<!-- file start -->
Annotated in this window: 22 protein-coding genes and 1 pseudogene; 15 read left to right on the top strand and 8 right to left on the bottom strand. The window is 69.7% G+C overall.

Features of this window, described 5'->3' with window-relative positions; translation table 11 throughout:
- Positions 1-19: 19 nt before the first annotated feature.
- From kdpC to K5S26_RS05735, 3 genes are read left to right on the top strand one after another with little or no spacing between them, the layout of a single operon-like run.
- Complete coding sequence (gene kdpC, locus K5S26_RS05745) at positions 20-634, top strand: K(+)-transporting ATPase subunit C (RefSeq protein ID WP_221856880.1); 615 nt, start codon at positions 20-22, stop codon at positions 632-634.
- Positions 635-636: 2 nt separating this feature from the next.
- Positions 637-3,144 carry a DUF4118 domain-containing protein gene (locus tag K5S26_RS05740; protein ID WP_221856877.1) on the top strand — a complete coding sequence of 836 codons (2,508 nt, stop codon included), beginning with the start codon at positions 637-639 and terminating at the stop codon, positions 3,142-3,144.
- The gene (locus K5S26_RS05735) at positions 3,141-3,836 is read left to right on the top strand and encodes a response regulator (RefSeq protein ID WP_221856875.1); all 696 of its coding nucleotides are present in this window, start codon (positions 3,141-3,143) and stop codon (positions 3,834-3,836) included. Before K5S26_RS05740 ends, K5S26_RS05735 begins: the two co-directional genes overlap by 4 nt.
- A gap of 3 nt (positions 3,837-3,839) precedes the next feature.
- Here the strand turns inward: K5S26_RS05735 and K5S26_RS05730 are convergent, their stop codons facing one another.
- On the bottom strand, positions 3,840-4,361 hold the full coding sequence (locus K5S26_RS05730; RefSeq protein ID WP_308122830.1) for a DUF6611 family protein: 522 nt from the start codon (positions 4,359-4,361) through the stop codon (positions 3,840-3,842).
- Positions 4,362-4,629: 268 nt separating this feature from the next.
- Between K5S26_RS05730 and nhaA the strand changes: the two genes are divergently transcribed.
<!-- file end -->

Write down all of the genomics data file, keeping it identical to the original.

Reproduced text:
Annotated in this window: 22 protein-coding genes and 1 pseudogene; 15 read left to right on the top strand and 8 right to left on the bottom strand. The window is 69.7% G+C overall.

Features of this window, described 5'->3' with window-relative positions; translation table 11 throughout:
- Positions 1-19: 19 nt before the first annotated feature.
- From kdpC to K5S26_RS05735, 3 genes are read left to right on the top strand one after another with little or no spacing between them, the layout of a single operon-like run.
- Complete coding sequence (gene kdpC, locus K5S26_RS05745) at positions 20-634, top strand: K(+)-transporting ATPase subunit C (RefSeq protein ID WP_221856880.1); 615 nt, start codon at positions 20-22, stop codon at positions 632-634.
- Positions 635-636: 2 nt separating this feature from the next.
- Positions 637-3,144 carry a DUF4118 domain-containing protein gene (locus tag K5S26_RS05740; protein ID WP_221856877.1) on the top strand — a complete coding sequence of 836 codons (2,508 nt, stop codon included), beginning with the start codon at positions 637-639 and terminating at the stop codon, positions 3,142-3,144.
- The gene (locus K5S26_RS05735) at positions 3,141-3,836 is read left to right on the top strand and encodes a response regulator (RefSeq protein ID WP_221856875.1); all 696 of its coding nucleotides are present in this window, start codon (positions 3,141-3,143) and stop codon (positions 3,834-3,836) included. Before K5S26_RS05740 ends, K5S26_RS05735 begins: the two co-directional genes overlap by 4 nt.
- A gap of 3 nt (positions 3,837-3,839) precedes the next feature.
- Here the strand turns inward: K5S26_RS05735 and K5S26_RS05730 are convergent, their stop codons facing one another.
- On the bottom strand, positions 3,840-4,361 hold the full coding sequence (locus K5S26_RS05730; RefSeq protein ID WP_308122830.1) for a DUF6611 family protein: 522 nt from the start codon (positions 4,359-4,361) through the stop codon (positions 3,840-3,842).
- Positions 4,362-4,629: 268 nt separating this feature from the next.
- Between K5S26_RS05730 and nhaA the strand changes: the two genes are divergently transcribed.